Apart from the extensively documented clinicopathological risk factors such as lymph node status, tumor size, grade, and the level of Ki-67, there are still no prognostic biomarkers suitable for clinical use in TNBC [15, 16]. The prognostic value of serum tumor markers has been investigated in breast cancer for several years and carcinoembryonic antigen (CEA) and cancer antigen 15-3 (CA15-3) are the most widely used tumor markers in clinical practice [17–21]. However, the prognostic efficacy of preoperative levels of serum tumor markers such as CEA and CA15-3 in breast cancer remains controversial. Several previous studies suggested that elevated preoperative CEA and CA15-3 levels are associated with tumor burden and poor prognosis [17, 22, 23]. In contrast, there are also some reports that failed to support this conclusion, showing no prognostic significance of CEA or CA15-3 [21, 24]. Although the European Group on Tumor Markers has recommended the use of CEA and CA15-3 for assessing prognosis and early detection of disease progression in breast cancer since 2005 , the American Society of Clinical Oncology (ASCO) and National Comprehensive Cancer Network (NCCN) guidelines have not recommended the routine utilization of CEA and CA15-3 [26, 27]. Additionally, most studies have been based on breast cancer overall; the association of these tumor markers and different subtypes of breast cancer such as TNBC remains to be clarified.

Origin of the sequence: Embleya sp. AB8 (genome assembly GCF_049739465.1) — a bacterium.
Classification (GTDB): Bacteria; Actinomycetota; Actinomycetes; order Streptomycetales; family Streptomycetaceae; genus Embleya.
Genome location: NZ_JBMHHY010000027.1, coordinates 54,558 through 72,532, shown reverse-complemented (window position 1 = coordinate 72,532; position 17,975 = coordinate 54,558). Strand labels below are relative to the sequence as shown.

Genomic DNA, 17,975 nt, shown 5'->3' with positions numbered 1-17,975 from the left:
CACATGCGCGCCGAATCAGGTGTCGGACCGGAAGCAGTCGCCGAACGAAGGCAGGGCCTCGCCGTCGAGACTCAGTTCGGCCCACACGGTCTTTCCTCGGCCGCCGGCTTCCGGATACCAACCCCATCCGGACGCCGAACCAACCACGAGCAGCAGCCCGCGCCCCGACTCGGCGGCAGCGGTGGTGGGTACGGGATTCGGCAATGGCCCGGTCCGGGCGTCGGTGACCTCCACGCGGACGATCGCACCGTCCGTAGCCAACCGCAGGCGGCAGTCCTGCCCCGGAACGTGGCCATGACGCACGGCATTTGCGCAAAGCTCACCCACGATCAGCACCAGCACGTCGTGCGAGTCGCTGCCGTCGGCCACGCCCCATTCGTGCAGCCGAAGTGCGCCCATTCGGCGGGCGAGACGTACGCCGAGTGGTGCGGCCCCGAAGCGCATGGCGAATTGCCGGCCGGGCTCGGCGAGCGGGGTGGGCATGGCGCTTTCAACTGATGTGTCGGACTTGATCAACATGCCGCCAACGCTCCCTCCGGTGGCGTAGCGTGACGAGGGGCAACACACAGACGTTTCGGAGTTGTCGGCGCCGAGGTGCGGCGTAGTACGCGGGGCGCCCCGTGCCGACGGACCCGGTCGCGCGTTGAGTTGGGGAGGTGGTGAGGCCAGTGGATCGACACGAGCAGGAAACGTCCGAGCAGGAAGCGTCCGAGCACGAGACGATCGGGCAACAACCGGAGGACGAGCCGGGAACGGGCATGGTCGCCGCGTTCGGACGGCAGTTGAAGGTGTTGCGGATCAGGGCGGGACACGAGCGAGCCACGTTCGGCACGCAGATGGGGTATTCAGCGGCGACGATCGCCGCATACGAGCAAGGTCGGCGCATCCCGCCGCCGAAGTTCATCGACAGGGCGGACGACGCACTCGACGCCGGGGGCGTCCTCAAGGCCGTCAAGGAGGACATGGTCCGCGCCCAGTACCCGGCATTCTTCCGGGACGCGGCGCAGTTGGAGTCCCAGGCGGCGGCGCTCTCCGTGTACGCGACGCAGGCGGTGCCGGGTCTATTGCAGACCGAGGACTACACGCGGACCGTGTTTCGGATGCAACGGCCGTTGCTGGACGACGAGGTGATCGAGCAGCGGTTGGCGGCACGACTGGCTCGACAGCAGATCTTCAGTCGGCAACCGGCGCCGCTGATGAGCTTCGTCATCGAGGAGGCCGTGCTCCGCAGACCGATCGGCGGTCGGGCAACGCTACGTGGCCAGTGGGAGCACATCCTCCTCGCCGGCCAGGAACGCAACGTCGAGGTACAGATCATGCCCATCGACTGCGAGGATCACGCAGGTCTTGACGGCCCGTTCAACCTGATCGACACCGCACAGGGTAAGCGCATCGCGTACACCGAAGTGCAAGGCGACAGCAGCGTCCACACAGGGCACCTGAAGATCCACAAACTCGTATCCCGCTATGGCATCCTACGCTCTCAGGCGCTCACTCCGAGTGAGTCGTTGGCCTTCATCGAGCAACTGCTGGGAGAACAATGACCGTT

In recent years, machine learning methods have been widely applied to disease prognosis and prediction [28–30]. These techniques are utilized for identifying informative factors and modeling the progression of cancer. Park et al. compared three classification models, namely, support vector machines (SVM), artificial neural network (ANN), and semisupervised learning models (SSLM) for the prediction of breast cancer survivability based on 16 features, including tumor size, the number of nodes, and age . However, SVM, ANN, and SSLM, which are designed for classification data, are not suitable for time-to-event data. Lasso Cox regression model and random survival forest model are commonly used survival machine learning algorithms. For example, Zheng et al. developed a novel scoring system based on hypoxia and immune status by taking the lasso Cox regression model .
In our study, we intended to conduct research to investigate the prognostic efficacy of multiple tumor markers and constructed prognostic models for stage I-III TNBC patients based on the six pretreatment tumor markers’ levels (including CEA, CA19-9, CA125, CA242, CA211, and CA15-3) with machine learning algorithms, so as to help identify the early-stage patients with high recurrence and mortality risk.